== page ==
Wait, what? The shadow is there because of the light?

 I am not sure how it made sense, but there was something there, in that thought, in that moment.  Trying to grasp its meaning, its deeper lesson, my mind instead slipped back into the present moment as my feet made their way onto another side of MU campus.  People in colorful costumes were walking towards the campus’ Student Center.  Their colorfully adorned hair, swords, and/or light saber-sort of things, capes, and shields cast intricately shaped shadows that seemingly entered the building well before the actual person.  They must be headed to a comic-con celebration of the shadowy heroes of graphic design.

From 5th Avenue, I eventually made my way to 6th Ave, slowly edging closer to 8th Street for my final lap around Ritter Park as the sun continued to rise and the winds shifted in short, gusted outbursts.  Preparing to pass a presumably homeless gentleman who was walking with a grocery bag in one hand,  I voiced my approach that I would pass him on his left–not wanting to needlessly startle him. He turned to look at me.  His face was red with exposure, covered in a film of grime, his beard was in need of a shave, and his eyes were swollen, but within the center of each sparkled the hint of another life.

“Good morning, Sir.” 

He smiled a mostly toothless, friendly grin.  When he did not speak, I wished him a good day.  He raised a puffy pink hand, and shouted a cheer in my direction.  Within a split moment, his face seemed to fill with light, and for a fleeting instant, I saw the person/the child he once was.  Briefly choked with emotion, I wished desperately that I could somehow impart within him the same vision of potential that I saw within him, in the hopes he could; instead, step into the light and walk away from the shadow of addiction and/or mental illness.  Sadly, I could not, his fight was greater than I could imagine; so instead, I waved back to him, whispered a prayer of hope for his life, and continued on my way.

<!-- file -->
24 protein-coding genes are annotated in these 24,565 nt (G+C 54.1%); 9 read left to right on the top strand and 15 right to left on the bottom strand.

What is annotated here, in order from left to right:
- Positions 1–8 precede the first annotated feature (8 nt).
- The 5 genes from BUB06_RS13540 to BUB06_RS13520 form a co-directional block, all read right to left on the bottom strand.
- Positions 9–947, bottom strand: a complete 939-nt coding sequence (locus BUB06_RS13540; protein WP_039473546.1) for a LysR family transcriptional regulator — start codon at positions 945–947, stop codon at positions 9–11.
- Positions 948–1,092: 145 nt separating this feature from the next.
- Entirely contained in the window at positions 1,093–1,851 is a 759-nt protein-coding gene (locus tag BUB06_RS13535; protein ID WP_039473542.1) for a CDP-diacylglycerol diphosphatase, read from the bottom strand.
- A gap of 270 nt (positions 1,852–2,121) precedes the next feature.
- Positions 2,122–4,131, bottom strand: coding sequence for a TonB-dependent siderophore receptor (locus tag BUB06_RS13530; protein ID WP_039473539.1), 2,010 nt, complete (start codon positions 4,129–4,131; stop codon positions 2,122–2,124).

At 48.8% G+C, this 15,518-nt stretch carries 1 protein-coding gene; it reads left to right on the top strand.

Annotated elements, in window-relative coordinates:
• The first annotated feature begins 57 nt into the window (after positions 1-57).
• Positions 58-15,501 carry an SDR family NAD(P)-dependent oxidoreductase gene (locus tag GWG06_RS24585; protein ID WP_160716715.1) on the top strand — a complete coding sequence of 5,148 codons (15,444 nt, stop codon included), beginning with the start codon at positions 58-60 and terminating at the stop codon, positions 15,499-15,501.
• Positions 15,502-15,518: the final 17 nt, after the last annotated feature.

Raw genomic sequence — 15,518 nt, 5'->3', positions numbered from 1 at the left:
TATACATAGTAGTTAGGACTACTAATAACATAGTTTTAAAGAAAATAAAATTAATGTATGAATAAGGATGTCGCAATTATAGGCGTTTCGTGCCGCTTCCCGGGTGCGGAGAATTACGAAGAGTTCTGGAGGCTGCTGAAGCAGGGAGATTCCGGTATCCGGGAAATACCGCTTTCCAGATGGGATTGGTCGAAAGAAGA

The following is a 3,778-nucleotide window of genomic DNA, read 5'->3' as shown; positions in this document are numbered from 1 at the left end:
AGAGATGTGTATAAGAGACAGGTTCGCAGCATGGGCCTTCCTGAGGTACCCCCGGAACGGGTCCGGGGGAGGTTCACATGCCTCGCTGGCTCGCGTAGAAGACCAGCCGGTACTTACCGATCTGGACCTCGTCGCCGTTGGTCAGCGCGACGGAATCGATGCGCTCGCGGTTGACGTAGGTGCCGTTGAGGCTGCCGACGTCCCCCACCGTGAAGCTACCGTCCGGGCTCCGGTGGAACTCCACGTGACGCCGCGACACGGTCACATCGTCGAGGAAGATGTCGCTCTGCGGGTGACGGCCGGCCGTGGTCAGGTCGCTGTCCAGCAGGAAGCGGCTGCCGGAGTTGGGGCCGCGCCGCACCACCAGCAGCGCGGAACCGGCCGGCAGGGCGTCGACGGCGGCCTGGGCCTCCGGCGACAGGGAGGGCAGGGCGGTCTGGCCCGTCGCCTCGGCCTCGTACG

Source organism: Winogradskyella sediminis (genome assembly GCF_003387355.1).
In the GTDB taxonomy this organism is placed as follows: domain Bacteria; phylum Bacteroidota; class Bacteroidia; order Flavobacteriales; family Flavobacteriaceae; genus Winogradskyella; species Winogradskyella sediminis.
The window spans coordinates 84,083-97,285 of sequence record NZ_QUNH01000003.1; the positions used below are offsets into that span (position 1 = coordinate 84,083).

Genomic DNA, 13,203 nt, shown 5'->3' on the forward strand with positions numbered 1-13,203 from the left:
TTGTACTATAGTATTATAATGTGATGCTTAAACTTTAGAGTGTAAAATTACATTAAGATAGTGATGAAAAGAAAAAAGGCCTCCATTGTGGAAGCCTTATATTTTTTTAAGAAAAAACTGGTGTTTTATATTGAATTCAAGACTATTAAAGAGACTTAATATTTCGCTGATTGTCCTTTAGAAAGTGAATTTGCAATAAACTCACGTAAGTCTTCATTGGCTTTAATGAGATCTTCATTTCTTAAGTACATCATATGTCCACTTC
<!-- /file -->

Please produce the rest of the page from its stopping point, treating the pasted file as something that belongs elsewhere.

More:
Returning to the welcoming, much softer path of the park, I completed my run through the dappled light of the Ritter Park loop.  Sections of the crushed limestone path were swathed in shade, and other parts were bathed in full-on sun. Newly established decorative, and highly symbolic, sunflowers dotted parts of the path, allegorical reminders of the shadows of hate and greed left unchecked on a global scale. Can the light of love and peace overcome this?  I can only pray and hope it does.

The sunlight had been a welcome sight, but it was bearing down nearly 30 degrees warmer than when I had first begun.  I was over-dressed and overheated. Nonetheless, I realized, as I walked uphill towards where I had parked, my sunlit run had brought both brightness and heat, cheer and defeat, mind over matter, and lessons of shadow-side of light. 

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Life can indeed be filled with shadows–the darkness of depression, despair, hopelessness, sickness, and for some, even moments filled with greed, jealousy, hate, and numerous other forms of darkness I cannot begin to understand.  Of course, we cannot control the shadows of the world, but we can remind ourselves that where there is shadow, there can also be light.  Without the light, there is no shadow. It is a duality for which we must make peace.

In the meantime, it is up to each one of us, in those moments when we find ourselves dwelling in the shadows too long, to step out into the light.  We may not be able to do it alone; however, by relying on faith, and trusting in the Ultimate Creator of Light, we can, step-by-step, find the light once more.  Who knows?  Your light might be the light that leads another out of their own darkness.  

May your light shine brightly.

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It’s Time to soar